Scientific Development, Engineering Schools and the Building of a Modern State
|Title||Scientific Development, Engineering Schools and the Building of a Modern State|
|Publication Type||Journal Article|
|Year of Publication||1995|
|Secondary Title||History and Technology|
Many engineering schools were established in countries outside Europe in the 19th century. Most of them referred to European models, such as the Ecole Polytechnique, the Ecole des Ponts et Chausses, the Ecole du Gnie for France, the Technische Hochschule for Germany, or the Polytechnicum of Zrich. Such transfers gave birth to public discussions about the validity of the models and how they could ft the goals of State modernisation. A frequent gap appeared between the claimed references and the actual functions of these schools: training and/or legitimization for local elites, State administration building, attempts at industrial development, needs of civil infrastructures, first scientific institutions, etc. An important part was played by the pressure of European countries which were sharing the world and establishing their imperial domination. This paper analyses the Brazilian case, and compares it with different situations and other countries whose cases are developed elsewhere in this volume. Particular attention is paid to the significance of the so-called French model.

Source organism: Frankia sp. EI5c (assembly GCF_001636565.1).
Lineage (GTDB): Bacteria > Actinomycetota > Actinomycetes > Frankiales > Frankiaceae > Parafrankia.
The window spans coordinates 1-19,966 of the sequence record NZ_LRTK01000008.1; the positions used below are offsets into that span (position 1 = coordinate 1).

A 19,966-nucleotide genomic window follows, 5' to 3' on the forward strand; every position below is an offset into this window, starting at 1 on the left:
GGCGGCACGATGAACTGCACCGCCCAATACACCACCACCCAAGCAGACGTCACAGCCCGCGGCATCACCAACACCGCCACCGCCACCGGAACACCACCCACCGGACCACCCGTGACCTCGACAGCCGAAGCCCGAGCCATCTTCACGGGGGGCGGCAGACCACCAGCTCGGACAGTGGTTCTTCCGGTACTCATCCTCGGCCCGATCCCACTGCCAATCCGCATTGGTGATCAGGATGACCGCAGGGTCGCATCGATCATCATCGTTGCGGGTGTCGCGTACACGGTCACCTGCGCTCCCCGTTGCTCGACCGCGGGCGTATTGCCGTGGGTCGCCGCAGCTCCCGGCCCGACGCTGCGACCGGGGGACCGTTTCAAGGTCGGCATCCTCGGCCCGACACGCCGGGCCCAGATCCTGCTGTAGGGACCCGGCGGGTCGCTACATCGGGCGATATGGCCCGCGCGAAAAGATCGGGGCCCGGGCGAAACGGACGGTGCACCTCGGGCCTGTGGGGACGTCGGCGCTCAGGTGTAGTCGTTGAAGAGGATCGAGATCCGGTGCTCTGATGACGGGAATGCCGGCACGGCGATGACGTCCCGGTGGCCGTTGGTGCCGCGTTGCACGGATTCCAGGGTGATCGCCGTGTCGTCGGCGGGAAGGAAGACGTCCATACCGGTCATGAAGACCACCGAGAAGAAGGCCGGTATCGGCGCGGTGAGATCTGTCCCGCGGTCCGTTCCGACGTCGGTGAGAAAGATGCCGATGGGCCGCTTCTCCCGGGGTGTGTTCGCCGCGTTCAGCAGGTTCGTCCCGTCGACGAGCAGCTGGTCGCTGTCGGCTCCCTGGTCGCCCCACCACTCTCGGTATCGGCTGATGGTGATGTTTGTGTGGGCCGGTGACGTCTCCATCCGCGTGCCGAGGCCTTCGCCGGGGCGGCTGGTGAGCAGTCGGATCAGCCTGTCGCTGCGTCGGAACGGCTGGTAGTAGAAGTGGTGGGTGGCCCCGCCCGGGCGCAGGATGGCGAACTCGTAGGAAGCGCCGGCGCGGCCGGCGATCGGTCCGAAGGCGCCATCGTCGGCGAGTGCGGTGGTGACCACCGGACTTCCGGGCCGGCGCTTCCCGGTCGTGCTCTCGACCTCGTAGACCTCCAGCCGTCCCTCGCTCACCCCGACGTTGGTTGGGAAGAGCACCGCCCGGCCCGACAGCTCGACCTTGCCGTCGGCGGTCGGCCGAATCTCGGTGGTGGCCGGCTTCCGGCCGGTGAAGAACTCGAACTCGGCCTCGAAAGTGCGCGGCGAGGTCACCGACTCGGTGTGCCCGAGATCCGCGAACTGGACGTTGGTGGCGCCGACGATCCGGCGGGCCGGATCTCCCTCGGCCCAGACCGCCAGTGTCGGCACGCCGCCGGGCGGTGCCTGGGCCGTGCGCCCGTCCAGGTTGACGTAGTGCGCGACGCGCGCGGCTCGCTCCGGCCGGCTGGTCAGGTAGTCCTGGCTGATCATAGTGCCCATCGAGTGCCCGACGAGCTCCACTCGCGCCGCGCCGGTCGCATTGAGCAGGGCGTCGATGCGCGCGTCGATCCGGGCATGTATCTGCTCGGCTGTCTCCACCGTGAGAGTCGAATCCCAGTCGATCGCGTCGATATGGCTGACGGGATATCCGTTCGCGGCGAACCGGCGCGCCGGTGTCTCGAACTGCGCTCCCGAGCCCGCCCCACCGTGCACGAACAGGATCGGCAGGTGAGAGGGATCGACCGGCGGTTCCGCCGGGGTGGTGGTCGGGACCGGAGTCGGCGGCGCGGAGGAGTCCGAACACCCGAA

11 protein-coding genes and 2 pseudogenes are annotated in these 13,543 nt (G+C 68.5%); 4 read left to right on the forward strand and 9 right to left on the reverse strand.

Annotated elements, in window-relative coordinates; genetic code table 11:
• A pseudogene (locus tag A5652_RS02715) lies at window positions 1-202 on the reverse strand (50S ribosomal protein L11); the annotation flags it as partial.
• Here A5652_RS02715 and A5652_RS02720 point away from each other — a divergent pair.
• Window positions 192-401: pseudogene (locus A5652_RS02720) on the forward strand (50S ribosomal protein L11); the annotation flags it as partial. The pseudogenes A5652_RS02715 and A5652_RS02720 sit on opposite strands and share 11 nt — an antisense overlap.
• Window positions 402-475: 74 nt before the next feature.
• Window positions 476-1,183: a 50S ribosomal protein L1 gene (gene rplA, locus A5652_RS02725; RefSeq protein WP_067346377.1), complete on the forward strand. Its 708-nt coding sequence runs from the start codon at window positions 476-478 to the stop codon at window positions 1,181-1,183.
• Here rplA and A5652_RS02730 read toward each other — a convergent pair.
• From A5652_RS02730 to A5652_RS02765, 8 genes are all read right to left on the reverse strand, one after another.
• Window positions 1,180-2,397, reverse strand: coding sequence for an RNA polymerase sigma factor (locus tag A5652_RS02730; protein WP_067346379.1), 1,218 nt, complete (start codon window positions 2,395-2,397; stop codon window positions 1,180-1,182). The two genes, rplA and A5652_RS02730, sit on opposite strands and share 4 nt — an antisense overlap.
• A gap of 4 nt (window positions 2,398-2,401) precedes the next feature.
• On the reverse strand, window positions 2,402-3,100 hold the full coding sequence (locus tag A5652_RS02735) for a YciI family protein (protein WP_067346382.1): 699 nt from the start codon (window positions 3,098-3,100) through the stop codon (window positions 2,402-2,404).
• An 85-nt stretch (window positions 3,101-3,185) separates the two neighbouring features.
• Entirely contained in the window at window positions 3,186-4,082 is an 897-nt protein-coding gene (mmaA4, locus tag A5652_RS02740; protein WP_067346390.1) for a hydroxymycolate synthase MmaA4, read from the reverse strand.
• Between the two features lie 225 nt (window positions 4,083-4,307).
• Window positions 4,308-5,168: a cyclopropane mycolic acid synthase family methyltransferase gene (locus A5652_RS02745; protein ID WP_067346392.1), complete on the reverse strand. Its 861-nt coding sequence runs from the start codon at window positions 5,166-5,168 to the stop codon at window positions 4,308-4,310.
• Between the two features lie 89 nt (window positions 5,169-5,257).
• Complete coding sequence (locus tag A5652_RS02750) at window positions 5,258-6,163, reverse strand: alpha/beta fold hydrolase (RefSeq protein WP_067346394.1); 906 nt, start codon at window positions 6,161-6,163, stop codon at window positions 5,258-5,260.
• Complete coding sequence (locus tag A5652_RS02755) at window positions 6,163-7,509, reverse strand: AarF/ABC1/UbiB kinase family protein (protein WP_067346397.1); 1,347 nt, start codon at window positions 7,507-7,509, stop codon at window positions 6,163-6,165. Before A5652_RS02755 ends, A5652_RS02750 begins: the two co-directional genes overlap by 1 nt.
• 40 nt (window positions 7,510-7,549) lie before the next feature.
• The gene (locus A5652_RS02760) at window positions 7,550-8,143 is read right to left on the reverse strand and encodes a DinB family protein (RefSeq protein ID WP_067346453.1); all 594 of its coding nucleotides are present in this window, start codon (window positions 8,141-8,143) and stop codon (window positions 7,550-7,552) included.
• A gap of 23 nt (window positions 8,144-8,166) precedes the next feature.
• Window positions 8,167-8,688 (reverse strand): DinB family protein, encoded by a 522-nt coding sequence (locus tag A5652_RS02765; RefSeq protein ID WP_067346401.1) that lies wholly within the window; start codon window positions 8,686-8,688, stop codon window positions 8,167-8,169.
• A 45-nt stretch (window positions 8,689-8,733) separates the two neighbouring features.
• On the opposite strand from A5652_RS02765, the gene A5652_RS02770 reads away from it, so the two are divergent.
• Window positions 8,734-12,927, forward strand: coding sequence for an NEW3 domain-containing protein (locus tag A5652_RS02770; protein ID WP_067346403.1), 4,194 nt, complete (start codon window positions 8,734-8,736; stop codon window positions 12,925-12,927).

|URL||http://www.informaworld.com/smpp/content db=all content=a794583078|